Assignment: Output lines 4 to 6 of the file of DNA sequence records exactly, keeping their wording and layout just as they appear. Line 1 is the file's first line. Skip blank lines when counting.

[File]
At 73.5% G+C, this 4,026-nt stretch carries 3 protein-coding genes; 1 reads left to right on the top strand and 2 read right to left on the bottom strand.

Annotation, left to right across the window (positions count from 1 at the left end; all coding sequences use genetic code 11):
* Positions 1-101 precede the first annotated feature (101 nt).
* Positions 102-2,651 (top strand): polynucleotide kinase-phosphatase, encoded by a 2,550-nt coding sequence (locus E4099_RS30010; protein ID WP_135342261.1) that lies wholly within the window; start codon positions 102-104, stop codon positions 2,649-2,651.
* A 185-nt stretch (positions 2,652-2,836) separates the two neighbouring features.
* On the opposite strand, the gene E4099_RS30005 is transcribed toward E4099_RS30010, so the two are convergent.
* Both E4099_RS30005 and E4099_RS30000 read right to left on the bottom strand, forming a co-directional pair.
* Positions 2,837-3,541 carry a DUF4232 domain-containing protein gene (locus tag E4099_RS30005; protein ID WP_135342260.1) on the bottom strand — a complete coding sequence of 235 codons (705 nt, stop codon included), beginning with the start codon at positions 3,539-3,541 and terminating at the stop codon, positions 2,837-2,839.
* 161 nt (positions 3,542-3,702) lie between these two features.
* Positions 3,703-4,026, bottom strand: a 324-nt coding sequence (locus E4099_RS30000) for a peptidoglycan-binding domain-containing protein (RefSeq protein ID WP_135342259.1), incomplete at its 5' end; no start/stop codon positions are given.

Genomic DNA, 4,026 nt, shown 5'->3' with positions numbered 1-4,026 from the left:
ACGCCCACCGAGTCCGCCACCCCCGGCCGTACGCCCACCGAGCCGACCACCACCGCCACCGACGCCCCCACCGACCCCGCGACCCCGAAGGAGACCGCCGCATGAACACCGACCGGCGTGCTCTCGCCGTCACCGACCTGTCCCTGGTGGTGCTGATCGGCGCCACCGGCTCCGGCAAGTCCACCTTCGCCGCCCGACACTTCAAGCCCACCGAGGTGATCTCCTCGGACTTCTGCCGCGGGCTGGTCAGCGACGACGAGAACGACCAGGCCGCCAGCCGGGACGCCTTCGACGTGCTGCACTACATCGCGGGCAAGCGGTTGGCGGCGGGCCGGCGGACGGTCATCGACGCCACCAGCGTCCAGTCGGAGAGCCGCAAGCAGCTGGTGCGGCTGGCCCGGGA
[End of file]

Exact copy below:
* Positions 102-2,651 (top strand): polynucleotide kinase-phosphatase, encoded by a 2,550-nt coding sequence (locus E4099_RS30010; protein ID WP_135342261.1) that lies wholly within the window; start codon positions 102-104, stop codon positions 2,649-2,651.
* A 185-nt stretch (positions 2,652-2,836) separates the two neighbouring features.
* On the opposite strand, the gene E4099_RS30005 is transcribed toward E4099_RS30010, so the two are convergent.